Anyone who remembers the early 1960s—a period that Charles Murray describes as the zenith of American society—knows that our country is not the same. The America that Baby Boomers fondly immortalize is reaching the point of no return. It is the same America that Obama rebuffed when he criticized Mitt Romney for attempting to return to the “social policies of the 1950s.” It is a country that was culturally and socially unified, less diverse, less violent, less crowded, and had a smaller and less intrusive federal government. Obama’s repeated snubs at the 1950s during the 2012 presidential campaign would lead one to conclude that it was a dreadful era Americans should abhor.
Political analyst Michael Barone recently noted, “The culturally cohesive America of the 1950s that some of us remember, usually glossing over racial segregation and the civil rights movement, is no longer with us and hasn’t been for some time.” According to 1960 Census figures, the White population of the U.S. was 88 percent—158 million out of a total 180 million. The entire non-White population was only 12 percent of the U.S. population. In fact, the published census data in the table “Population, by Race, by States: 1940–1960,” listed the U.S. population by race in three categories: “White, Negro, Other races.” Hispanics, consisting of less than 1 percent of the total U.S. population, were categorized as “other races.”
The engine of this change is obvious: the 1965 Immigration Act. Americans whose ancestors settled in this country generations ago (pre-Ellis Island) are witnessing the political outcome of a diminishing White population and rising non-White minorities. In fact Latinos are forming a nation within a nation. The nation’s fastest growing ethnic minority has overtaken entire communities, such as Langley Park, Maryland, which were once White working class strongholds. According to Census figures, Langley Park is about 77 percent Latino, a Mecca for Central Americans who view the Maryland community as home away from home. They have no attachment at all to traditional America and its culture:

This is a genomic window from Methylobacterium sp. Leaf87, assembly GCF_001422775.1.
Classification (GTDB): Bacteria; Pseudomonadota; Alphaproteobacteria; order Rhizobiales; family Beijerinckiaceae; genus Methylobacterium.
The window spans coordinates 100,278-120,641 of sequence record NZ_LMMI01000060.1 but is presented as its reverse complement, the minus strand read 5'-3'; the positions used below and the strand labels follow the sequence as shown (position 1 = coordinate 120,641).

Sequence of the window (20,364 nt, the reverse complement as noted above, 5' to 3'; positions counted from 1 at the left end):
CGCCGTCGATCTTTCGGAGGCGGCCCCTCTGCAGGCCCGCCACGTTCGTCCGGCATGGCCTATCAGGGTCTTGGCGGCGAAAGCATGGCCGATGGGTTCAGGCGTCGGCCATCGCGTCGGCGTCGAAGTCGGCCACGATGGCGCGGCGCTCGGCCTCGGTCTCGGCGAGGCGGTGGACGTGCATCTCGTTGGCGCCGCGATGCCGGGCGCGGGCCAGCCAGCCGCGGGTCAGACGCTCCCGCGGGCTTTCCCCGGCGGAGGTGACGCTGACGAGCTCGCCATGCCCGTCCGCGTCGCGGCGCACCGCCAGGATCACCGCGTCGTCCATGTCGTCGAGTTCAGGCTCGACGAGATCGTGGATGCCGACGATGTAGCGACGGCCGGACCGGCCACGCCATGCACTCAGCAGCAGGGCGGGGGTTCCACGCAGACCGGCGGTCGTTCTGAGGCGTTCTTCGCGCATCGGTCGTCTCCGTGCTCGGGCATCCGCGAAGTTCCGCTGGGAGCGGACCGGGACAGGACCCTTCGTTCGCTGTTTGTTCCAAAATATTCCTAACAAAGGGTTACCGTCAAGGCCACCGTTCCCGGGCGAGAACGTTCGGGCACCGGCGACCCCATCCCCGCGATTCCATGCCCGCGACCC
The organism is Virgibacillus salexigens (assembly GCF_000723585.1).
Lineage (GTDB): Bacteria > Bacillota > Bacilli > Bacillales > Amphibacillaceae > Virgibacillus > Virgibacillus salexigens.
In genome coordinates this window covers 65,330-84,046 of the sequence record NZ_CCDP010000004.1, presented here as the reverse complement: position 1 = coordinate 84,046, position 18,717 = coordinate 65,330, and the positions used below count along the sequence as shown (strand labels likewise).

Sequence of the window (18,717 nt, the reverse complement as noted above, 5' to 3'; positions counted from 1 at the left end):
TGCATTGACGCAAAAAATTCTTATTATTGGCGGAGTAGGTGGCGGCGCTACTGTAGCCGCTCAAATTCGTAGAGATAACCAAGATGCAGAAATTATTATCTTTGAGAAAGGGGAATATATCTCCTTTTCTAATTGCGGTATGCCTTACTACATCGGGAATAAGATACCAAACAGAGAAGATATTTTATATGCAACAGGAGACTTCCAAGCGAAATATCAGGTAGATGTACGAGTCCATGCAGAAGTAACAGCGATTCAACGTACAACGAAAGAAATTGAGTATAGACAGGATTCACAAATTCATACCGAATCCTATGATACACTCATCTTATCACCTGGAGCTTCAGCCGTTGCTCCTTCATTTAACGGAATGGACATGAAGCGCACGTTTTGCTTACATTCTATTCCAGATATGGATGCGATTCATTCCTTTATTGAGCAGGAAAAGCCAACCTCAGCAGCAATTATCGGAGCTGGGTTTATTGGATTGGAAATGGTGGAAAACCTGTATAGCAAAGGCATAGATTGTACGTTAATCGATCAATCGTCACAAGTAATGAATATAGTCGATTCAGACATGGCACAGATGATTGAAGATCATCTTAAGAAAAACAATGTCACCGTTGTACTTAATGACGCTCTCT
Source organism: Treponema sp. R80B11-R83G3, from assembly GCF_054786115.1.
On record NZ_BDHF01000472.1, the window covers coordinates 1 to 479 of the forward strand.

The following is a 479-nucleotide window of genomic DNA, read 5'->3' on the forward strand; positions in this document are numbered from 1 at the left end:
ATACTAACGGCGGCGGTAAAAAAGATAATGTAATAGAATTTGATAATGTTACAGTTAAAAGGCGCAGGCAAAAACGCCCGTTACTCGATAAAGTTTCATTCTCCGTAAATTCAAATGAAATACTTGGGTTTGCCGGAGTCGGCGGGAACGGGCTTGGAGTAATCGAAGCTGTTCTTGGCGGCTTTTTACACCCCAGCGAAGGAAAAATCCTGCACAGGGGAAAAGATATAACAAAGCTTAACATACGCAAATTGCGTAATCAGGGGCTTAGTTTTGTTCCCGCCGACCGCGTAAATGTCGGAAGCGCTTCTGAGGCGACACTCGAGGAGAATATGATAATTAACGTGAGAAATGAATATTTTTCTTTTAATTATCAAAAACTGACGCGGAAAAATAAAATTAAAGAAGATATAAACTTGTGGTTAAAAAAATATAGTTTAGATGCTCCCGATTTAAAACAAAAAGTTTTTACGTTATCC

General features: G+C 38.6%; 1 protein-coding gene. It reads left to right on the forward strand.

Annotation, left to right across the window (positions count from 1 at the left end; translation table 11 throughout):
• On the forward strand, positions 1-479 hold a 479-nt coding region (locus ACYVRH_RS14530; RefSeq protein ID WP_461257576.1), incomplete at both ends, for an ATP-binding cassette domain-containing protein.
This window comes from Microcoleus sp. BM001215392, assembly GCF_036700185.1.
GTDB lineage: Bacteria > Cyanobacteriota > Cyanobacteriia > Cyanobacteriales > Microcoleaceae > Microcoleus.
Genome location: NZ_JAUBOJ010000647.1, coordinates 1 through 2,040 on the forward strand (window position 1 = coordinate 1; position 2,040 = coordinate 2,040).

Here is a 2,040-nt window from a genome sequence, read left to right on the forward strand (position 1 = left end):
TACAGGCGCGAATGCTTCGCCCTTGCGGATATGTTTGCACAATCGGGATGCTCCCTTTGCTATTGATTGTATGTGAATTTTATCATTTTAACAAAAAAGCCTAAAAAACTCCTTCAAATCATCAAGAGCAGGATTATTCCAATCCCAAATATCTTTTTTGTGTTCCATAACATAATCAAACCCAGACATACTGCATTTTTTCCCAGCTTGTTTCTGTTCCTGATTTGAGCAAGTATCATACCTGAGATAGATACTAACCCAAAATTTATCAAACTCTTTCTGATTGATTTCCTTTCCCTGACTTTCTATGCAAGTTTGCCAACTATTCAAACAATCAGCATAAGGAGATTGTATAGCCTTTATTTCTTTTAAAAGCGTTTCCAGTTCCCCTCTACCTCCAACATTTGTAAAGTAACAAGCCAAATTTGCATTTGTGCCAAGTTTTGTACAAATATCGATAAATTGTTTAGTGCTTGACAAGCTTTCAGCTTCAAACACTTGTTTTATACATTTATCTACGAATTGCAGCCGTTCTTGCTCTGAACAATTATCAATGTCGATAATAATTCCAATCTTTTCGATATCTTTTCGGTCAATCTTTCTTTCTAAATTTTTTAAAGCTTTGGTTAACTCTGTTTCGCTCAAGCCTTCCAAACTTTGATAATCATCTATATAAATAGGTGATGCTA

Immigrants from all over Central America come here … because it feels like home. ‘Our culture is very complicated; people don’t put a lot of effort in trying to assimilate to the culture of the U.S. So they have their own place here,’ says Arias…. Dorita Escobar is the owner of La Chiquita Express, a local chain of restaurants and money changing locations. People call her la chiquita — another word for small in Spanish — and she named her business after this affectionate nickname. She’s only about four-foot-eight, but La Chiquita is a big name in Langley Park. ‘Langley Park is a very special place to me, there are many Latinos here and we feel like we’re in our countries,’ says Escobar. She too, came to this neighborhood more than 20 years ago from El Salvador. (see here)
Developments since the 2012 election have followed a predictable pattern. Various elites (the media and political establishment) blame the GOP’s defeat on its being a party of conservative Whites out of touch with an increasingly diverse population. Academics such as Tino Sanandaji, a research fellow at the Institute of Industrial Economics, argue that the GOP should adopt left–wing policies to accommodate Latinos. Others such as RealClearPolitics.com’s Sean Trende, author of The Lost Majority, view presidential elections as cyclical and consider Hispanics as future Republicans (greater affluence will shift their political allegiance to the GOP—a view that supposes that issues like low IQ, high rates of school dropout, welfare dependence and dysfunctional family patterns will magically disappear). Karl Rove and some “conservatives” such as Sean Hannity now endorse amnesty as a way to lure Hispanics to the GOP.